“Teenagers aren’t adults," she said. "Just because their outside looks that way doesn’t mean they will make the same decisions.”

The goal, Lane said, is to keep young people out of the court system.

“Once you’re involved in the court system, it’s very hard to get out,” she said.

Each of these strategies helps ensure the young offenders make their court appearances and prevents additional arrests, she said.

“It gives us that extra layer of restriction for that youth that’s less restrictive than detention,” she said. “They have the opportunity to do these things rather than being in detention where they’d get behind in school, lose their jobs and not have access to positive things.”

Madison County already is seeing some improvements, including a reduction in the number of felony juvenile petitions and decreased recidivism, Lane said.

Much of the ability to reform juvenile justice boils down to money. Through JDAI, Madison County has received more than $104,000 since 2014 and received about $36,000 in bonus grants in February for the success of its program.

“Instead of putting money into those (DOC) facilities, they are putting money into counties to decrease their numbers,” said Madison County JDAI co-coordinator Nichelle Serf.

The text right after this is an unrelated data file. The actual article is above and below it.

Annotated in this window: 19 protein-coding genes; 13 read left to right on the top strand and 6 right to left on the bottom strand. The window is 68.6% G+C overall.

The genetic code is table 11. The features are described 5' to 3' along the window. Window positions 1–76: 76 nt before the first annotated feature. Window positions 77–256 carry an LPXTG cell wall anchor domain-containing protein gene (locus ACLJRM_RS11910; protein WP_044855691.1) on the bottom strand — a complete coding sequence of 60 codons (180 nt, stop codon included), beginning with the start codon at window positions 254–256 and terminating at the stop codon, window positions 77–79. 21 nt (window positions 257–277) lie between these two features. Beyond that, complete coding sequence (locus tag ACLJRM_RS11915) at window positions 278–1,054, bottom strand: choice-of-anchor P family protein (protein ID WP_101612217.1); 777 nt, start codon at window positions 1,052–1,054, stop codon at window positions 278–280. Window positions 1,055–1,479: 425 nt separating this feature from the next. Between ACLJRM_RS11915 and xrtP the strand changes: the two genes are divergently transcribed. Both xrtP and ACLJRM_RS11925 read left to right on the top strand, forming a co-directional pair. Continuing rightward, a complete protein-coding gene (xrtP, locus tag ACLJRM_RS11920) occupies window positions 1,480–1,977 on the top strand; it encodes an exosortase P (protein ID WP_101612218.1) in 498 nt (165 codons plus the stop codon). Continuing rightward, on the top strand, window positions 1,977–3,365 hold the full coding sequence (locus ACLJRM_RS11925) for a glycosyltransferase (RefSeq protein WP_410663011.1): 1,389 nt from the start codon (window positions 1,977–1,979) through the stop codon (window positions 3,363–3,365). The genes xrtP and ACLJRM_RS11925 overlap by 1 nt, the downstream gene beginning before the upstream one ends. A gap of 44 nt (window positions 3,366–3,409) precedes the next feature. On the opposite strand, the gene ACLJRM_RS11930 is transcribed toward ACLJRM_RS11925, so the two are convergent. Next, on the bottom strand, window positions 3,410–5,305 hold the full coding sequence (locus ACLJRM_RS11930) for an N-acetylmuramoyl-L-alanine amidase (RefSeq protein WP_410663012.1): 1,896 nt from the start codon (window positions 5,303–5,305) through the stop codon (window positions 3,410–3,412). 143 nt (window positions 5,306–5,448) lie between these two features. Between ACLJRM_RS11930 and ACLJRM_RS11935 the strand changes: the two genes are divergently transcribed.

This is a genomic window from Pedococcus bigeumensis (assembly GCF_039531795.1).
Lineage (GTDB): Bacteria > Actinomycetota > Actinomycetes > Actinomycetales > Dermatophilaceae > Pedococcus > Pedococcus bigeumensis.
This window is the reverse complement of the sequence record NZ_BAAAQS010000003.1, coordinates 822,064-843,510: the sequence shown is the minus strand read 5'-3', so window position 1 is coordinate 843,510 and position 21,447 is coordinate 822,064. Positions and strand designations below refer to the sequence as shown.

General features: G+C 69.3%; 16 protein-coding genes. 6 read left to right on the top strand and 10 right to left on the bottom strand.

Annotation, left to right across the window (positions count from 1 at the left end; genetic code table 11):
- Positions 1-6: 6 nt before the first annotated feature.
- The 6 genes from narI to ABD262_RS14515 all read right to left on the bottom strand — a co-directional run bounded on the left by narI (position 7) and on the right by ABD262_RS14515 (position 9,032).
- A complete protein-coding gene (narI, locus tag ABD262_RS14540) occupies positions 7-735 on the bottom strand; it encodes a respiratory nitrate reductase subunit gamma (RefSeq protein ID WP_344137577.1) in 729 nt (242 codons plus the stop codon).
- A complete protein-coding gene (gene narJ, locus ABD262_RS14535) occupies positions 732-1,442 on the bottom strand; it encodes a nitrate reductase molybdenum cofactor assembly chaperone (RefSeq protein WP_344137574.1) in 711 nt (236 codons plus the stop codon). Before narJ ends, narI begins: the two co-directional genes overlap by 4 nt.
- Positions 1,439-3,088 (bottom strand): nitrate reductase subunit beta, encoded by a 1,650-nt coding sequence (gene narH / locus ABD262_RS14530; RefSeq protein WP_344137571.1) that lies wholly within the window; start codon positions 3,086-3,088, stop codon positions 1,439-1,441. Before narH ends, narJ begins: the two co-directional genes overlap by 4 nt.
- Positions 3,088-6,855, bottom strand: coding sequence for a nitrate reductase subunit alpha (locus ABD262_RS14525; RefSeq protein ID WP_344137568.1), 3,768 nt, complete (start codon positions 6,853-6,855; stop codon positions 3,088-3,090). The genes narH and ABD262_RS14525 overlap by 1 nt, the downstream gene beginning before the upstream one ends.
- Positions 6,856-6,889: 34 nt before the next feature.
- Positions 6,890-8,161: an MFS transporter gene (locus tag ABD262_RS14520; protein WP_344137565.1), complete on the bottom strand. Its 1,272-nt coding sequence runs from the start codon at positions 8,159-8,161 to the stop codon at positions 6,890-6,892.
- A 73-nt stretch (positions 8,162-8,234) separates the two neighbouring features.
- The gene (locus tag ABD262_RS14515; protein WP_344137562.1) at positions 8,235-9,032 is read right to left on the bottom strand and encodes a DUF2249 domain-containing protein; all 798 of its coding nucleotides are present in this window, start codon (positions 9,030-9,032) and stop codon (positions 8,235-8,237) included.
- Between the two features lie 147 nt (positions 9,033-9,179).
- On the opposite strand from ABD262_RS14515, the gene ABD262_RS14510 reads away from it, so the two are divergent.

The goal, however, is to make the programs self-sustaining, she said.

“The state wants our programs to be sustainable,” she said.

Though they aren’t aware of JDAI specifically, parents Bobbie Mullins and Rebecca Hoesli said they have seen a difference in their sons since they were sentenced to the probation department’s evening reporting program.

“He’s actually interested in karate. We actually purchased him an electric guitar for Christmas because he’s been doing the music classes,” Mullins said. “As far as evening reporting goes, they have done their part with him and even gone above and beyond.”

Hoesli said she likes that her son has a safe place as an outlet for his emotions and that by being with other young people in the same boat, he sees he’s not alone in his struggles.

“He seems a lot happier,” she said. “He thinks more about what he’s doing.”